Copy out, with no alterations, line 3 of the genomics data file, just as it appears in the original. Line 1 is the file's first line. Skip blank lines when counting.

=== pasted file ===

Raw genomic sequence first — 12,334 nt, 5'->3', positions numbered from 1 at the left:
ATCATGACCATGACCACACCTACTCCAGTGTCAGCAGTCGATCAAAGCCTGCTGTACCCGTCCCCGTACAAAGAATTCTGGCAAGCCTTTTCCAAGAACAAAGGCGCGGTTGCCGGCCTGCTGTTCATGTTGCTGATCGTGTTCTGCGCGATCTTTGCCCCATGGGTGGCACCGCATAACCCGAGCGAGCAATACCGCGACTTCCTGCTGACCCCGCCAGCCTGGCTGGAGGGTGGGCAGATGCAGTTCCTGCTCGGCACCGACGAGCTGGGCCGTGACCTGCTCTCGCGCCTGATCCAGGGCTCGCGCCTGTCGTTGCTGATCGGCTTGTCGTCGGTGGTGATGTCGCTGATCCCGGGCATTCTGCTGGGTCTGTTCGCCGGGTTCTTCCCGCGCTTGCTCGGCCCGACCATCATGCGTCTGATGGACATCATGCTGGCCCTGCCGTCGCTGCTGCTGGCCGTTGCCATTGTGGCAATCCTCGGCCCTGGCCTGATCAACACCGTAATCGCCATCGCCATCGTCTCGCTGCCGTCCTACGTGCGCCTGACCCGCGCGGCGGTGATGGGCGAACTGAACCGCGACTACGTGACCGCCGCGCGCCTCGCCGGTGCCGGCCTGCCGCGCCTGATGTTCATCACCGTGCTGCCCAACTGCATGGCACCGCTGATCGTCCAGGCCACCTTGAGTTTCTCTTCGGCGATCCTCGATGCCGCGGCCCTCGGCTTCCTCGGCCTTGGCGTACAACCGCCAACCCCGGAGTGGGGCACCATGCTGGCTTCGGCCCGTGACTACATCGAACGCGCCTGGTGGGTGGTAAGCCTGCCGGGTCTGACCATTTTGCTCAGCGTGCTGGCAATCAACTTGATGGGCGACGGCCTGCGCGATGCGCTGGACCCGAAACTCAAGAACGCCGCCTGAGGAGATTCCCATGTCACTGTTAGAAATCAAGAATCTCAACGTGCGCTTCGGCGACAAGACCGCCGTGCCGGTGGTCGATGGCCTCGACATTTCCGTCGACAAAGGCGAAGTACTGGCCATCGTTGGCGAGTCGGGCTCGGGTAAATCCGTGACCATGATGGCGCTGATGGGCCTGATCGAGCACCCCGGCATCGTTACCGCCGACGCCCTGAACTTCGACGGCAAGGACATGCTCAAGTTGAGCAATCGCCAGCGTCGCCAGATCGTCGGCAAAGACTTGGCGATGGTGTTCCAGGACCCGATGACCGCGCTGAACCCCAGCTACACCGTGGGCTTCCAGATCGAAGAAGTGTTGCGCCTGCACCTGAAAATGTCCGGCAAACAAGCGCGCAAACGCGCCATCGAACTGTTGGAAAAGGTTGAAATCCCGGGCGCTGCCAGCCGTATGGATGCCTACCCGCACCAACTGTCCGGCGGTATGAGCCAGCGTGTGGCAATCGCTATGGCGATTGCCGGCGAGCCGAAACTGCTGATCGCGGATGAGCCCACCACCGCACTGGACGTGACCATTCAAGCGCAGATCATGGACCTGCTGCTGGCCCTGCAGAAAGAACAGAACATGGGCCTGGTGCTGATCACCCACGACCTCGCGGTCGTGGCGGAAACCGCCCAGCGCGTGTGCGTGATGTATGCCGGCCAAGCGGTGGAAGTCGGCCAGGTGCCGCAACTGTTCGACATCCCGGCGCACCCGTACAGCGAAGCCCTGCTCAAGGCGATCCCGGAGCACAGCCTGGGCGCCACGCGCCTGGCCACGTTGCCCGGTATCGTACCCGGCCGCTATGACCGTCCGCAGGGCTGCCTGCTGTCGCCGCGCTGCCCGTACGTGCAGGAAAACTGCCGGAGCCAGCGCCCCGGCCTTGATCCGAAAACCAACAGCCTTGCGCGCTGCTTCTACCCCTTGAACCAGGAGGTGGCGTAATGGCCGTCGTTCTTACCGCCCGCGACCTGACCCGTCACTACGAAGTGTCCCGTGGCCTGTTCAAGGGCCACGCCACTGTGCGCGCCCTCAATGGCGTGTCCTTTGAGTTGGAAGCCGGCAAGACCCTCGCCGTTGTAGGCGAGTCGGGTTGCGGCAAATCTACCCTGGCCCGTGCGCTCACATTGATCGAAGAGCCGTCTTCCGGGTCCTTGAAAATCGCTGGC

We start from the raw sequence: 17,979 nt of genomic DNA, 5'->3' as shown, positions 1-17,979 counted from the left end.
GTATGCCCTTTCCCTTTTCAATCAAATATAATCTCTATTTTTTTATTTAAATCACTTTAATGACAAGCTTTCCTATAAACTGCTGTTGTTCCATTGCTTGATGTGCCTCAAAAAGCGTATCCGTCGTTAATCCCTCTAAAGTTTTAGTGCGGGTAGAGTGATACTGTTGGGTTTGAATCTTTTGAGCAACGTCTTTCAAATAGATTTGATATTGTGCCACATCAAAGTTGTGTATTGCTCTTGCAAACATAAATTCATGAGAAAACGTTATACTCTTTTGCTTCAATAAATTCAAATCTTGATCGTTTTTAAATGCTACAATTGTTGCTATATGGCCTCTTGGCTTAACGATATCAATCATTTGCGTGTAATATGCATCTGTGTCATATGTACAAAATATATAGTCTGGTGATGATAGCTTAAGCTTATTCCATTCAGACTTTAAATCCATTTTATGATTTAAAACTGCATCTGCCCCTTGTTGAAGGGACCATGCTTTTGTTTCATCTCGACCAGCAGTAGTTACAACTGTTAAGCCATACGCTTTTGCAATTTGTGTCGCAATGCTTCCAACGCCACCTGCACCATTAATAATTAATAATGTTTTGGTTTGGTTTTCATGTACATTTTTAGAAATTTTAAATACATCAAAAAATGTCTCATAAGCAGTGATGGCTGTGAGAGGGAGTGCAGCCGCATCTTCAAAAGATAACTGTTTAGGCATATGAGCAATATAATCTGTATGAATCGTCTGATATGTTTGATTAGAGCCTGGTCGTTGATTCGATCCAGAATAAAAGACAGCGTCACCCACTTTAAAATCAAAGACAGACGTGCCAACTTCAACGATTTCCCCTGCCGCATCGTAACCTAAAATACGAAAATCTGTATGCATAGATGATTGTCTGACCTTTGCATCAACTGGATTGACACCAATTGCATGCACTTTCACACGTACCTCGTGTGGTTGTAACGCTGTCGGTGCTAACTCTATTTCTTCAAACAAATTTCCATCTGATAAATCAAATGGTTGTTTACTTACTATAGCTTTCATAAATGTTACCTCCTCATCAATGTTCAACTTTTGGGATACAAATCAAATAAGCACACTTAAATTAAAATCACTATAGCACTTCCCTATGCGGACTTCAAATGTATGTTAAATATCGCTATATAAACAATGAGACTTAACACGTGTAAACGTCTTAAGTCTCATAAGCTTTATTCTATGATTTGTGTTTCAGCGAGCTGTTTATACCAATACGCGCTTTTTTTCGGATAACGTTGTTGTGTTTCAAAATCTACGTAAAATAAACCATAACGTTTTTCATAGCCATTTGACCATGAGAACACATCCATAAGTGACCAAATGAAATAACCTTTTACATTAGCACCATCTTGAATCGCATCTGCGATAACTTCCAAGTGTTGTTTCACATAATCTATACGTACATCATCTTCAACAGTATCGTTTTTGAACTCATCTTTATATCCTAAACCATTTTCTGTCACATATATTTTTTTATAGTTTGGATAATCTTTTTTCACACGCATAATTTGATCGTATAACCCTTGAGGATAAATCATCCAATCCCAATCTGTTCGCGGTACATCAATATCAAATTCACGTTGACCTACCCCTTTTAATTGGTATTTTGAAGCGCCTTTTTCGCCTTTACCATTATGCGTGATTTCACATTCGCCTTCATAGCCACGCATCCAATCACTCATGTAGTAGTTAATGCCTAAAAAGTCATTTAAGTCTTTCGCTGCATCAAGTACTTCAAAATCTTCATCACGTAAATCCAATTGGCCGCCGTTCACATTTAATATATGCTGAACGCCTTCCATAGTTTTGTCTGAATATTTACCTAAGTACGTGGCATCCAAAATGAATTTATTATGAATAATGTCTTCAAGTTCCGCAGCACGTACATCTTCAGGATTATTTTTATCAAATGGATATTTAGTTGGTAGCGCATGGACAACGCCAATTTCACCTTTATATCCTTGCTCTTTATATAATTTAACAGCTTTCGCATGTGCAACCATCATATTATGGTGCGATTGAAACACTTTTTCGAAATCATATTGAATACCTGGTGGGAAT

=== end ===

We start from the raw sequence: 17,979 nt of genomic DNA, 5'->3' as shown, positions 1-17,979 counted from the left end.